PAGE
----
Plants Seeds Fruit Dispersal

Seeds and fruits contain the next generation of plants. Some plants like annuals die relying completely on the success of their seeds for the next generation whilst others produce few seeds over their lifetime but those seeds are borne in large pods or fruits to nutrure and protect the embryo until germination.

For most plants, they do not want their progeny competing with them for light, nutrients and water soit is important that fruit and seed are dispersed.

To this end, plants use many surprising methods.

Some produce their seeds in fruit which are eaten by animals. The seeds have thick seed coats which protect them from the harmful acids and actions within the animal’s gut and they are deposited away from the parent plant in dung, which means they get a bit of extra fertiliser as well. Others are contained in fruit which dry and split, sometimes with an audible ‘pop’ , scattering the seed as far as possible away from the parent plant.

Some fruit are carried away by animals as they horde them. Many animals horde fruit and bury them – sometimes forgetting where which means the plant gets its seeds planted for it.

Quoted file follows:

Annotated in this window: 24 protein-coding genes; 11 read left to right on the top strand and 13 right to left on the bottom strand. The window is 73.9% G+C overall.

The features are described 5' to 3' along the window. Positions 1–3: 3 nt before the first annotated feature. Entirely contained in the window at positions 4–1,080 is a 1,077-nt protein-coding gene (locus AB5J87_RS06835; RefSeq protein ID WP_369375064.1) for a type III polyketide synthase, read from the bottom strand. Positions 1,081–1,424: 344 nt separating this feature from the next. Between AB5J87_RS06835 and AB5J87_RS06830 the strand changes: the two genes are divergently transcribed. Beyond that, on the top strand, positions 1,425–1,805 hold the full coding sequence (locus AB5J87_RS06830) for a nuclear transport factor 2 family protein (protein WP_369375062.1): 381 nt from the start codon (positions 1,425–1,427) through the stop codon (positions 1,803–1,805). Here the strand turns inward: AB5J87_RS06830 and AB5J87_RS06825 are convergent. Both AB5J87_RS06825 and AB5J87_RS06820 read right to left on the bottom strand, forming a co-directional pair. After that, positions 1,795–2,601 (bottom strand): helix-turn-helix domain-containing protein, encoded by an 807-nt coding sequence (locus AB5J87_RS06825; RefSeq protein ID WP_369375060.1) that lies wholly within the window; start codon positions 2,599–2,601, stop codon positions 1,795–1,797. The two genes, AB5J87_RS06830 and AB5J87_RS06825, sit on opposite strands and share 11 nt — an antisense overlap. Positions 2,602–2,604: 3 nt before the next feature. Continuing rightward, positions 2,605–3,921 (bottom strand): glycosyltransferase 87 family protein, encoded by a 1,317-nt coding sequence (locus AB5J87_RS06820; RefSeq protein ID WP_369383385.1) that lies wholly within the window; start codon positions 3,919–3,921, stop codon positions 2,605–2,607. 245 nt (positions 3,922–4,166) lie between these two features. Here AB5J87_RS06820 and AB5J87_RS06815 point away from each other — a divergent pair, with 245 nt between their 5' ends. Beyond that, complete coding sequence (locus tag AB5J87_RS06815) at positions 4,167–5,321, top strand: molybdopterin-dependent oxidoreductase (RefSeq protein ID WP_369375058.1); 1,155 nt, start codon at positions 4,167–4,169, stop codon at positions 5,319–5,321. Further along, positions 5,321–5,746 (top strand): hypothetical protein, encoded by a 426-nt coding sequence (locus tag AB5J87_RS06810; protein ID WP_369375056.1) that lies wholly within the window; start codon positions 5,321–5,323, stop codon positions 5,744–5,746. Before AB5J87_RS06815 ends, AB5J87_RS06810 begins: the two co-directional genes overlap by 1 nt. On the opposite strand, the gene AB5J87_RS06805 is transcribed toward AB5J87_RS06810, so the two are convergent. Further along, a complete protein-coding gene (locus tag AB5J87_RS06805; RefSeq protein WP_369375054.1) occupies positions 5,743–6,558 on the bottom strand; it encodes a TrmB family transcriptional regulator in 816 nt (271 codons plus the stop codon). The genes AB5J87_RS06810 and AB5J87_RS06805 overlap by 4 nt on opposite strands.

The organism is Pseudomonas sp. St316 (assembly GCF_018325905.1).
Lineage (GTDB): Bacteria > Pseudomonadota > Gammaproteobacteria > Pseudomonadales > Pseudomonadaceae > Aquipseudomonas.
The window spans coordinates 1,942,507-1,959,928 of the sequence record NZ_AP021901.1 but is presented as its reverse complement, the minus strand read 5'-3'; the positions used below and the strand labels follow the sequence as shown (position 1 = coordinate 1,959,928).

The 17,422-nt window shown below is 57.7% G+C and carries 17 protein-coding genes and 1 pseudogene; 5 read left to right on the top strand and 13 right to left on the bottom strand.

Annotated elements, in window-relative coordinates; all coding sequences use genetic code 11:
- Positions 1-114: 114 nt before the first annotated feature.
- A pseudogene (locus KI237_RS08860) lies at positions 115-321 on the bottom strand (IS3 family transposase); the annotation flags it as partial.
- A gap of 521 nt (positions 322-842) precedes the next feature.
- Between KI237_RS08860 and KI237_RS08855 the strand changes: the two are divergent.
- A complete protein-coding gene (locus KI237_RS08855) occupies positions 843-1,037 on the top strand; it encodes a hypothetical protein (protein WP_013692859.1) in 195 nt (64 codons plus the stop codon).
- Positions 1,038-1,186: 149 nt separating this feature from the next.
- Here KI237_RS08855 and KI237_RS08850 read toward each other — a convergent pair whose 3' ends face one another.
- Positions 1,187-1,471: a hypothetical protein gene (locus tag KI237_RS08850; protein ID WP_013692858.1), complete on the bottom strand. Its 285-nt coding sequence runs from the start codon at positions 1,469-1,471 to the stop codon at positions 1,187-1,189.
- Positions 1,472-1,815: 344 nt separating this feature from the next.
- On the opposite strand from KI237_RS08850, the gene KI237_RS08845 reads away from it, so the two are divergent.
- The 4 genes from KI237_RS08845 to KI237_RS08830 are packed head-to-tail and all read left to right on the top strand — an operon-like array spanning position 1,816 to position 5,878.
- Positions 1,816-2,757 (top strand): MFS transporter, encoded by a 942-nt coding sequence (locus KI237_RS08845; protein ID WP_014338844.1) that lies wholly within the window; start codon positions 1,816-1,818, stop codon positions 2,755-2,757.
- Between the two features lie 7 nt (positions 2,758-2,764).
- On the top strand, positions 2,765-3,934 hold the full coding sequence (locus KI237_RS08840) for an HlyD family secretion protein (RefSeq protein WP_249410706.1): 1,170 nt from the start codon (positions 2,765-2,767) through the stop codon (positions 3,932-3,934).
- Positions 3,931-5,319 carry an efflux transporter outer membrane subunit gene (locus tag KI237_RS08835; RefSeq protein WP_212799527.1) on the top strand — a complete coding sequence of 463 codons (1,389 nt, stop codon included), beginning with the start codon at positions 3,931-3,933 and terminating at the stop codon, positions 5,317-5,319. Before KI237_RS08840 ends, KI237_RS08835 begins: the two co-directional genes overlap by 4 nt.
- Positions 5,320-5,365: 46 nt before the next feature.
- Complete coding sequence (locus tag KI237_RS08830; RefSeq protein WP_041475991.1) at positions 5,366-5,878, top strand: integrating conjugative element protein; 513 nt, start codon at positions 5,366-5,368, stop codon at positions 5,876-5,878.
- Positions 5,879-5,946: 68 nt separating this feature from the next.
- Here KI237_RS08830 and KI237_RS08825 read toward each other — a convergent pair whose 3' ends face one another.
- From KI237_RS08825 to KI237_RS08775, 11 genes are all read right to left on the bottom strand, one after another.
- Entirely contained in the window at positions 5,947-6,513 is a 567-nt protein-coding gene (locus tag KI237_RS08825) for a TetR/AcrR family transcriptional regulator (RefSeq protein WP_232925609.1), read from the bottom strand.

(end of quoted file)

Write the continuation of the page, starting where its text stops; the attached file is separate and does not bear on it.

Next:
Some plants produce seeds which have means of travelling under their own steam. Dandelion seeds for example have tiny, feathered parachutes which carry the seed long distances in air currents, depositing them in new ground away from their parent plants. They are produced in huge numbers because it cannot be guaranteed that the seed will fall on fertile ground.

Other plants like coconuts produce seeds which are capable of surviving long journeys in water – even salt water. These seeds are protected by an outer husk which floats easily and a thick inner coat with a lot of starch and fats inside. This is how coconuts and other trees manage to get themselve from island to island. 

Other seeds have ingenious methods of ensuring they get dispersed. Some are incredibly sticky and , though they are contained in berries or fruit, they are not intended to be ingested but stick to the beaks of birds. Mistletoe, for example, is eaten by thrushes and blackbirds and the seeds pop out of the fruit as the bird eats it and stick to the beak. The bird has to rub the seeds off on bark – neatly sowing them in crevices as it does so (mistletoe is a semi-parasitic plant and lives on bark of other trees).

Other seeds have barbs, feathers and spikes and are designed to stick to the coats of animals as they pass by and are dispersed in this way. Many dogs and cats arrive home with seeds attached to their coats and this, on the plant’s part, is fully intentional.

Plants never cease to amaze in their adaptartions for all parts of the world and all habitats and seed dispersal is particular to groups, species and genera. Aquatic plants produce seeds which can survive long journeys in water, and some are dispersed by any number of  helpers including fish, ducks and aquatic mammals. 

This is why many plants are very successful. They propagate by vegetative means and seed and are the basis of life upon which all other life depends.